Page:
1600 Boston-Providence Hwy Walpole, MA 02081
+1 866-956-5888
+1 866-956-5819

Online Education

Ongoing education for Air Barrier professionals.


Introduction to Air Barriers

NEW! Free on-line course available through ABAA’s own website.

Introduction to Air Barriers” provides an overview of the performance requirements of air barrier materials, assemblies, and systems, and includes a discussion on relevant building code requirements. This course provides AIA and state credits and qualifies for HSW.


Specifying Air Barriers to Achieve Air Tightness

by Laverne Dalgleish

Design and construction documents are one of the first steps towards achieving an effective layer of air tightness to manage moisture and air movement. The importance of a proper specification cannot be understated and a well-articulated document will ensure that the owner is provided with materials, performance and quality. This presentation will go over some of the consideration and language that should be reviewed prior to developing a specification and will outline code requirements, performance requirements, what can be done for quality, ensuring material selection meets the intent of design and for crucial coordination with other components of the enclosure.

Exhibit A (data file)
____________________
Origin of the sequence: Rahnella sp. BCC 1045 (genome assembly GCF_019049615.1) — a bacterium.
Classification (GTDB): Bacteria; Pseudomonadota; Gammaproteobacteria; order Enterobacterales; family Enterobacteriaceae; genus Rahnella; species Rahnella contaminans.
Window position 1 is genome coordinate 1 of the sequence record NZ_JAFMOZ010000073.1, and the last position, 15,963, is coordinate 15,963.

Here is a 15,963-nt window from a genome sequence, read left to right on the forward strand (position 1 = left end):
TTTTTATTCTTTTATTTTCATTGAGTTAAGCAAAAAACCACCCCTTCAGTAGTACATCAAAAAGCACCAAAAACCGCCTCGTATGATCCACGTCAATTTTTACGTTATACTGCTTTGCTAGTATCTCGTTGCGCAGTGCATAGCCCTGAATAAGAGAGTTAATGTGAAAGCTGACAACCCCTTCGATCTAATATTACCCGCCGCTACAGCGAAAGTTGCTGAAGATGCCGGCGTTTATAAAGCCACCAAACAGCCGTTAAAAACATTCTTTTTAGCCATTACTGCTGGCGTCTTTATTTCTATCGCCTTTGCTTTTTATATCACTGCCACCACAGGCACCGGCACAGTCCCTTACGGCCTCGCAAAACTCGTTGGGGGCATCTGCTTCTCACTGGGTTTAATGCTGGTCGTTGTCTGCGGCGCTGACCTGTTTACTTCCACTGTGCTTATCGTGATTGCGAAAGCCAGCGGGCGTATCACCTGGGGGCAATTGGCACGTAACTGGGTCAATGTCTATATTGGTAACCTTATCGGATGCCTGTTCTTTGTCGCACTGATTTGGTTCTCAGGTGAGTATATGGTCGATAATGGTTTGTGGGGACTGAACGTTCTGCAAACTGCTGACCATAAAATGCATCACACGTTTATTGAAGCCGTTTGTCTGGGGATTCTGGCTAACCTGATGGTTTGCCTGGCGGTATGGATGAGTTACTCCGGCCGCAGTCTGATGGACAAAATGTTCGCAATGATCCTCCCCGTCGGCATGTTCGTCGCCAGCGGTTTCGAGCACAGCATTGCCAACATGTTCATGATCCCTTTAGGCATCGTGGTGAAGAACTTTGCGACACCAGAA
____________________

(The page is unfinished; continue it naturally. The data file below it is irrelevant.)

Learning Objectives:

  1. Through a review of IECC 2015 and ASHRAE 90.1 code language, we will determine the code compliance options for air barriers and requirements for materials, assemblies and whole building airtightness.
  2. Understand the various test methods for air barrier materials and assemblies as it relates to air, water, fire and other key requirements.
  3. Identify key language for three-part specification to articulate performance standards, execution and quality requirements.